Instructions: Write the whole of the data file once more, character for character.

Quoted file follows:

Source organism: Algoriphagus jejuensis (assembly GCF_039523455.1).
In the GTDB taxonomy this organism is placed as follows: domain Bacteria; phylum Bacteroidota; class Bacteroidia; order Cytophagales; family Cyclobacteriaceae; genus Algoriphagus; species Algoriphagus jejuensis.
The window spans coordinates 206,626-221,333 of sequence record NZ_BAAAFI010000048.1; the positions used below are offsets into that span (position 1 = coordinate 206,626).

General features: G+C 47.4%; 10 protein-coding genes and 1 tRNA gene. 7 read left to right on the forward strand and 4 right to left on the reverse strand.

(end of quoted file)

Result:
Source organism: Algoriphagus jejuensis (assembly GCF_039523455.1).
In the GTDB taxonomy this organism is placed as follows: domain Bacteria; phylum Bacteroidota; class Bacteroidia; order Cytophagales; family Cyclobacteriaceae; genus Algoriphagus; species Algoriphagus jejuensis.
The window spans coordinates 206,626-221,333 of sequence record NZ_BAAAFI010000048.1; the positions used below are offsets into that span (position 1 = coordinate 206,626).

General features: G+C 47.4%; 10 protein-coding genes and 1 tRNA gene. 7 read left to right on the forward strand and 4 right to left on the reverse strand.